With viticulture and winemaking dating back to ancient Greek settlers, Croatia today is one of the most successful former Yugoslavia wine producing nations. Stretching along the Adriatic coastline, across the sea from Italy, it has become a hugely popular tourist destination in recent years.
Four distinct geographical Croatian wine regions comprise the country. Dalmatia, the most famous, gained global recognition with the 2002 discovery that its indigenous Crljenak Kaštelanski is actually genetically identical to California’s Zinfandel. At the time there were only nine vines of this Croatian wine variety at Kaštela near Split but in response to this discovery, vineyard acreage is increasing. Crljenak Kaštelanski is also a parent of the indigenous, Plavac Mali (Croatia’s second most planted grape). Dalmatia extends south from Kvarner along the Croatian coast and is the only Croatian wine region where reds dominate. Babić is another red skinned variety grown here; Dalmatian white wine varieties include Grk, Debit, Vugava, Bogdanuša, Gegic, and Maraština.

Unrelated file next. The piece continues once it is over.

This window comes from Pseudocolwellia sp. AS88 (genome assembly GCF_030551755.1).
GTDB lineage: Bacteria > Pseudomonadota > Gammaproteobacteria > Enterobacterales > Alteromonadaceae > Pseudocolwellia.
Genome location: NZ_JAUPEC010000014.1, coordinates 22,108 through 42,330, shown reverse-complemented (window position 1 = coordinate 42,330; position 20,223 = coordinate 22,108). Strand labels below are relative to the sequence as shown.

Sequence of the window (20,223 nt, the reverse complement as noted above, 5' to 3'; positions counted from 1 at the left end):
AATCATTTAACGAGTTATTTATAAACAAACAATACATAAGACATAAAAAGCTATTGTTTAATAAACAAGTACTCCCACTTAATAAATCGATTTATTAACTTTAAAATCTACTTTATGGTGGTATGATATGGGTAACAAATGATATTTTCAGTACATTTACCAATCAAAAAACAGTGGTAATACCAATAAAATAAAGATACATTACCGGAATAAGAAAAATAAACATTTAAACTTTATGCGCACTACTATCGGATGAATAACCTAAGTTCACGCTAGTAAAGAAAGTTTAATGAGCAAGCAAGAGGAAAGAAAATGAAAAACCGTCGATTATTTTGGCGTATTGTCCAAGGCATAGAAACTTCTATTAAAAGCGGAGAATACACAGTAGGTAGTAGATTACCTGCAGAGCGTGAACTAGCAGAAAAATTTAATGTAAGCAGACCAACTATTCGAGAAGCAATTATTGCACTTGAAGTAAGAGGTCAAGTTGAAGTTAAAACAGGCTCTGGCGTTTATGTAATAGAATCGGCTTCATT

Istria and Kvarner reach along Croatia’s northern coastline and enjoy a Mediterranean climate. Here Croatia’s third most planted variety, Malvazija Istarska can be found in two main styles: light and fruity or made with extended skin contact and aged in oak. Teran is the main red variety here.
Inland, the Croatian Uplands are the coolest and international white varieties take up most of the vine acreage. Sauvignon blanc, Riesling, Pinot gris and Pinot Noir grow here as well as Hungary’s Furmint, locally called Moslavac
Slavonia and Danube are home to the most important Croatian white wine variety, Graševina (Welschriesling), as well as Traminac (Gewürztraminer) and Frankovka (Blaufränkisch).
There are hundreds of white grape varieties grown throughout the world. Some are indigenous specialties capable of producing excellent single varietal wines. Each has its own distinct viticultural characteristics, as well as aroma and flavor profiles.